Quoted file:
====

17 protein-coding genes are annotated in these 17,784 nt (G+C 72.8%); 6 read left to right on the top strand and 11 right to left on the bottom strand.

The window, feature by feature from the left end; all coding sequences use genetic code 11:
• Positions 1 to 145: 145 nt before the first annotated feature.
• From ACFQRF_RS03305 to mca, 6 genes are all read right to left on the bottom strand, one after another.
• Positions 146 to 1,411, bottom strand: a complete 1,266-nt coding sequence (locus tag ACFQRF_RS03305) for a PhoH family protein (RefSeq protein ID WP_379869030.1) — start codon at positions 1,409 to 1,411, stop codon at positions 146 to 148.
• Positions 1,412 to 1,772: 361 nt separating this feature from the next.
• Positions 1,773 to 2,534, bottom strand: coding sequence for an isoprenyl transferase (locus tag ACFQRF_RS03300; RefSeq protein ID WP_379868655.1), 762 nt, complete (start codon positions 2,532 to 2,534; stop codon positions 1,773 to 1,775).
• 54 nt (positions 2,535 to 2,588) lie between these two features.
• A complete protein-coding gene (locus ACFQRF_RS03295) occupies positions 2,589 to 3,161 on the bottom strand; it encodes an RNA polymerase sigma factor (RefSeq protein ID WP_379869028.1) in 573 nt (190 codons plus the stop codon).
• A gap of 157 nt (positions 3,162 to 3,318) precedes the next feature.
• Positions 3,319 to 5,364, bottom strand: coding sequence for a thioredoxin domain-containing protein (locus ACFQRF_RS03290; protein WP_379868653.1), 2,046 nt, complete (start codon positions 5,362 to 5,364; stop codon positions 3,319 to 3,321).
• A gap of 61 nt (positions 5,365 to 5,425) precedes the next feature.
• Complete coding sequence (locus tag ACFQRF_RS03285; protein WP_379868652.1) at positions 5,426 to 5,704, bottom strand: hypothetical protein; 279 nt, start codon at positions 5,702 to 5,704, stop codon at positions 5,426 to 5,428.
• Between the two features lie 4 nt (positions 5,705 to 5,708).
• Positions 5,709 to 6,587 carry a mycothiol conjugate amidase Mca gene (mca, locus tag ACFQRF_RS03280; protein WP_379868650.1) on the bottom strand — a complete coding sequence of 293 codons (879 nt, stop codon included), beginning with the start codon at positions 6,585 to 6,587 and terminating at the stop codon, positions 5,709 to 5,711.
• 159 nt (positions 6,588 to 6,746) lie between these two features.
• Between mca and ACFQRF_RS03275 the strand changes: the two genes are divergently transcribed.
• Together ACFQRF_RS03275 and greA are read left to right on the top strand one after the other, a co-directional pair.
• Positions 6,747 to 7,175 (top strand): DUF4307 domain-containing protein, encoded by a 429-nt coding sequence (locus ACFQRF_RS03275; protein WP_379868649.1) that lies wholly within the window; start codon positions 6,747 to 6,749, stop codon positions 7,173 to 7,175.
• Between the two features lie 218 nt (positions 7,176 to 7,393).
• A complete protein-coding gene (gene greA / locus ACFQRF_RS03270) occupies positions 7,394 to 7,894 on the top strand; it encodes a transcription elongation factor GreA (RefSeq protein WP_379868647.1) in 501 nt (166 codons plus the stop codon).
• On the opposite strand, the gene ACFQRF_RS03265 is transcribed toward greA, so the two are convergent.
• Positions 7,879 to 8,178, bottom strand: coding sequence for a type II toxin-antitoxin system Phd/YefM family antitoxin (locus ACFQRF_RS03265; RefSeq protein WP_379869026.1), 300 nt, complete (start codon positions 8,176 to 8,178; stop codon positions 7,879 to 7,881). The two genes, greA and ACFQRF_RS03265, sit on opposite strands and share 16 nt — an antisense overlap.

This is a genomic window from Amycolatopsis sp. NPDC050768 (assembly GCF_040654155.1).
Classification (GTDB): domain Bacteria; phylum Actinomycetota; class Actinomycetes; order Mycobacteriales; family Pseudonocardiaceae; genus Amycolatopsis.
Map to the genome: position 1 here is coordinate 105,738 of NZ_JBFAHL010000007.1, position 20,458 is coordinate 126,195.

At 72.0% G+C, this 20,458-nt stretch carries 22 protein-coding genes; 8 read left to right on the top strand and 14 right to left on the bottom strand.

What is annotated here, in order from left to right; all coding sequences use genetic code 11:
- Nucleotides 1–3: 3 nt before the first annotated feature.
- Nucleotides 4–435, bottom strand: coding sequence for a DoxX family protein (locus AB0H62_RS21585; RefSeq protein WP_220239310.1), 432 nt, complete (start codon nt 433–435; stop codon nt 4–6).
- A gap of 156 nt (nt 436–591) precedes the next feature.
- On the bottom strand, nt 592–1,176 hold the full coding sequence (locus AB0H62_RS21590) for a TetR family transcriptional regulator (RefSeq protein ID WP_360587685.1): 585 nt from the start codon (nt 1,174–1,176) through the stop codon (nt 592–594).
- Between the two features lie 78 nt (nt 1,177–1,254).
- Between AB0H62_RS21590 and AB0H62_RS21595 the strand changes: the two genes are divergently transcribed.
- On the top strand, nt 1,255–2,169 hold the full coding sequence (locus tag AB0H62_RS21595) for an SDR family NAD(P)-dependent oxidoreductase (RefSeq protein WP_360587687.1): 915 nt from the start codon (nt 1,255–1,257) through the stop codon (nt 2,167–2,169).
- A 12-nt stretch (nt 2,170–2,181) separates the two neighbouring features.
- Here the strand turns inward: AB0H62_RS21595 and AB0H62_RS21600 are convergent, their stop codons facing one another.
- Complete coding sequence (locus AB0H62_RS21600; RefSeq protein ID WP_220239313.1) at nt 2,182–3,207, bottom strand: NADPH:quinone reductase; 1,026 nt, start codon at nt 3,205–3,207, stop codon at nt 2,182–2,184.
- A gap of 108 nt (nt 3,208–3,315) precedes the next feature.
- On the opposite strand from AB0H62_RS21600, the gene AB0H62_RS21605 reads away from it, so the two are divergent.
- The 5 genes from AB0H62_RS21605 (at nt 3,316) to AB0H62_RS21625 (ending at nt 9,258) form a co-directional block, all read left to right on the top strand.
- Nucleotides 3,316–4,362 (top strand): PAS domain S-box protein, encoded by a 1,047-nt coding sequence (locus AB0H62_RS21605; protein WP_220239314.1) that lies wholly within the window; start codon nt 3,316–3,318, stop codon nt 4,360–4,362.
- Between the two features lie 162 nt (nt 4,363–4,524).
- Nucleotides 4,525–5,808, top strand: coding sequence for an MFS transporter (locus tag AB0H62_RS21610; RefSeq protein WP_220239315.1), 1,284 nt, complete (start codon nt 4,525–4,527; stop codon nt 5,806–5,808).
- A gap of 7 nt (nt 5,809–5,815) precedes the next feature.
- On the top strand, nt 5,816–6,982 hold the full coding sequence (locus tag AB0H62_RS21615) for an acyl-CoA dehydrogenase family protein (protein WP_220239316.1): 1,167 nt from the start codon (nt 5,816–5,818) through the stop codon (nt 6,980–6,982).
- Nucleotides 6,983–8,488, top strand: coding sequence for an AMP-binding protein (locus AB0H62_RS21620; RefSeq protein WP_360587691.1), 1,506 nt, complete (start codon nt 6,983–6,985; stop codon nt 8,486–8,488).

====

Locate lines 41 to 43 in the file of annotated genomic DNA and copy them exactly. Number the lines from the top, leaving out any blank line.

- The 5 genes from AB0H62_RS21605 (at nt 3,316) to AB0H62_RS21625 (ending at nt 9,258) form a co-directional block, all read left to right on the top strand.
- Nucleotides 3,316–4,362 (top strand): PAS domain S-box protein, encoded by a 1,047-nt coding sequence (locus AB0H62_RS21605; protein WP_220239314.1) that lies wholly within the window; start codon nt 3,316–3,318, stop codon nt 4,360–4,362.
- Between the two features lie 162 nt (nt 4,363–4,524).